UN concerned about recruitment and use of child soldiers


Earlier this month about 300 child soldiers were formally released by armed groups in South Sudan according to the UN mission there. This comes hard on the heels of an announcement by the world body that over five thousand child soldiers were released last year and coincides with a world day marking child soldiers.

The sobering rider that thousands “are still being used in conflicts” by Virginia Gamba, special representative of the UN Secretary-General for children and armed conflict served to highlight Monday, February 12 as the International Day against the use of Child Soldiers.
“Children can only be freed from armed groups and forces through a comprehensive reintegration process, including medical and psycho-social support, as well as educational programmes and training,” Gamba said adding “without a strong political and financial commitment to the reintegration process, re-recruitment is unfortunately likely to happen in many conflict situations”.

According to the world body tens of thousands of boys and girls continue to be recruited, kidnapped, forced to fight or work for military groups or armed forces. The recruitment and use of children happens in 20 country situations covered by Gamba’s mandate.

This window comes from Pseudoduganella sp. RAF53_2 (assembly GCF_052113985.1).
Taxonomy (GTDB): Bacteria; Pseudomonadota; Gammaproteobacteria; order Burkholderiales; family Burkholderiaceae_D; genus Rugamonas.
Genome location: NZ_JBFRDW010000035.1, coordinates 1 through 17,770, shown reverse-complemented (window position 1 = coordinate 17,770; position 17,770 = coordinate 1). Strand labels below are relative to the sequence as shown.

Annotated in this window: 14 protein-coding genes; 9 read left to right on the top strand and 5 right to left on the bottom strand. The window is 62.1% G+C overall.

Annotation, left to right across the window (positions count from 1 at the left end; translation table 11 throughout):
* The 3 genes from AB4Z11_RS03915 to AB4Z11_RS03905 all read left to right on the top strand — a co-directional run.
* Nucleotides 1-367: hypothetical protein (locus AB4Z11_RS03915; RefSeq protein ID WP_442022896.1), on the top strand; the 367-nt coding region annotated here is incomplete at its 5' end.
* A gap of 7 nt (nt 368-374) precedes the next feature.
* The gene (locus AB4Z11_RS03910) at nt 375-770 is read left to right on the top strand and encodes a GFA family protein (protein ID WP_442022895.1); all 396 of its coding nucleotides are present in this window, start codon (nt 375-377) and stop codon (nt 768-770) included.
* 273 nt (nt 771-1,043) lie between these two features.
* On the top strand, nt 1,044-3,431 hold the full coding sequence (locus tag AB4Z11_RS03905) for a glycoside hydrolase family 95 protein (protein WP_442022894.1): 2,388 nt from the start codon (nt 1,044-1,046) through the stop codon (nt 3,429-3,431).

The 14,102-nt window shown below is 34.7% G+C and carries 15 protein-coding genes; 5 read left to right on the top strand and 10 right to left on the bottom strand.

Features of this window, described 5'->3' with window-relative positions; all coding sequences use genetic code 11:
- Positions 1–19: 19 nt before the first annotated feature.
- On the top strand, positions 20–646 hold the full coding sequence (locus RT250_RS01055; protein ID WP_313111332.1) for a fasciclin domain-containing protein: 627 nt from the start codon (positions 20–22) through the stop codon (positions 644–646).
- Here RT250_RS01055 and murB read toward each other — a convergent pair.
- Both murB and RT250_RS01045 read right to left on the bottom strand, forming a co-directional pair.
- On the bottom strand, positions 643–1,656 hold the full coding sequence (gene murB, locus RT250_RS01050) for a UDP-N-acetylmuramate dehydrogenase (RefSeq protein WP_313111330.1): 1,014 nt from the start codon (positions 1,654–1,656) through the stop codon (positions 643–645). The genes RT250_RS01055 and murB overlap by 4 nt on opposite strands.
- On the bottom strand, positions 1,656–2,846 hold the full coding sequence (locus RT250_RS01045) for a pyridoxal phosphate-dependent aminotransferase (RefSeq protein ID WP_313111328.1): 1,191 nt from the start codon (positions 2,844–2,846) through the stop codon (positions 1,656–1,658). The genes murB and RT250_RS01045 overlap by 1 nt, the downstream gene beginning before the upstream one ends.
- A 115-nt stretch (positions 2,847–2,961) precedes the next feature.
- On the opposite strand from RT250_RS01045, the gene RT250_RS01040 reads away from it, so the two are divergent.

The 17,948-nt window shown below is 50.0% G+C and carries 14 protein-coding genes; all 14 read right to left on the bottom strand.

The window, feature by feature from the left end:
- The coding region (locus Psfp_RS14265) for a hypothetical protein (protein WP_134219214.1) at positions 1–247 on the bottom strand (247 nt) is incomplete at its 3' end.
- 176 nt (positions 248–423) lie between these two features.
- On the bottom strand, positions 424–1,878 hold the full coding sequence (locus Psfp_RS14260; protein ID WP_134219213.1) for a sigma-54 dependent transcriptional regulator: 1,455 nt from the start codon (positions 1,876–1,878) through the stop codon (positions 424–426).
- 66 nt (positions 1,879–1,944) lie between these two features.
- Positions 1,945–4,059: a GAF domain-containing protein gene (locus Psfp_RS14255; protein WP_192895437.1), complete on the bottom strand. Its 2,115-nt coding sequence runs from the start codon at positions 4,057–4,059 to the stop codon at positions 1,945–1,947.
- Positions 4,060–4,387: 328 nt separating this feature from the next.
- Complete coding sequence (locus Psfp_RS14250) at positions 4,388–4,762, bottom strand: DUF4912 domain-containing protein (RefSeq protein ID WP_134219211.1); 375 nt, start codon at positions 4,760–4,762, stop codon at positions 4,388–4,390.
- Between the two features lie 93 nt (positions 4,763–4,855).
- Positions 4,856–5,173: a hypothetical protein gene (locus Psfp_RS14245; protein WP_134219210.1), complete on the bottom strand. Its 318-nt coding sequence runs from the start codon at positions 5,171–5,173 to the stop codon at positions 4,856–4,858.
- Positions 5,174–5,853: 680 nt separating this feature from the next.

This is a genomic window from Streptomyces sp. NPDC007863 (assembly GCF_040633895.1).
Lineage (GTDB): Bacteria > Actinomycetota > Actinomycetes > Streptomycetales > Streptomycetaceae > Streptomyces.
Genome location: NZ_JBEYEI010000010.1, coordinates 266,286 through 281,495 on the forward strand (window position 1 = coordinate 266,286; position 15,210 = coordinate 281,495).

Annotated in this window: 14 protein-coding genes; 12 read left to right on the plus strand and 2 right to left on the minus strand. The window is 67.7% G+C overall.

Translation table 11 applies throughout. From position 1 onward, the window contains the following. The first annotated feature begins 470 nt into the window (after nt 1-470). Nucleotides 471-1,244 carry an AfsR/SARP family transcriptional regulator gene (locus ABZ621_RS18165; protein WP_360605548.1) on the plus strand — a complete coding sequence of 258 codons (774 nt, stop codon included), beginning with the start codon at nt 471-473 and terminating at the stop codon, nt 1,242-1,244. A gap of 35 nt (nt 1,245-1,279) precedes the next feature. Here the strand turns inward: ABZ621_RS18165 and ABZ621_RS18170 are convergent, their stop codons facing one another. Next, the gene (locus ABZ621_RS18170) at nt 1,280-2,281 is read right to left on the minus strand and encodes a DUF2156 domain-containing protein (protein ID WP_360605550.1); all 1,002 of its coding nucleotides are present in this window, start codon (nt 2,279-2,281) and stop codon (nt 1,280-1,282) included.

Sixty-one parties to conflict out of 63 are listed for the “grave violation” of using child soldiers in the UN annual report on child soldiers.

The International Day was initiated in 2002 when the Optional Protocol to the Convention on the Rights of the Child on the Involvement of Children in Armed Conflict entered into force on February 12 that year. The protocol sets the minimum age for recruitment into armed forces in conflict at 18 and has been ratified by 167 States.

A report titled “Cradled by Conflict: Child involvement with Armed Groups in Contemporary Conflict” was produced by the UN University in collaboration with the UN Children’s Fund (UNICEF) and the UN Department of Peacekeeping Operations.

Researchers who worked on the report suggest the majority of children do not so much “opt” into conflict as “grow” into it.

The report points out conflict structures the information they see and the choices they make.
“It pulls and pushes them in many directions. Conflict erodes their relationships. It exacerbates their needs and exposes them to untold risks. Conflict shapes their identity and heightens their need to find meaning in their lives.
“Ultimately the forces of conflict narrow paths available to children and tragically for many, leads to exploitation, violence, and trauma.
“These findings undermine the conventional wisdom that ‘violent extremism’ or ideology is predominantly responsible for driving children into armed groups.”

The report proposes five principles for more effective international efforts to prevent and respond to child recruitment and use by armed groups.

They are to avoid programmes focused primarily on ideological factors; incorporate ideological components only where individually necessary and where they can be embedded into larger, holistic efforts to address the needs and risks of children; ensure all interventions are empirically based; rigorously assess interventions over the long term; and engage children not just as beneficiaries, but as partners.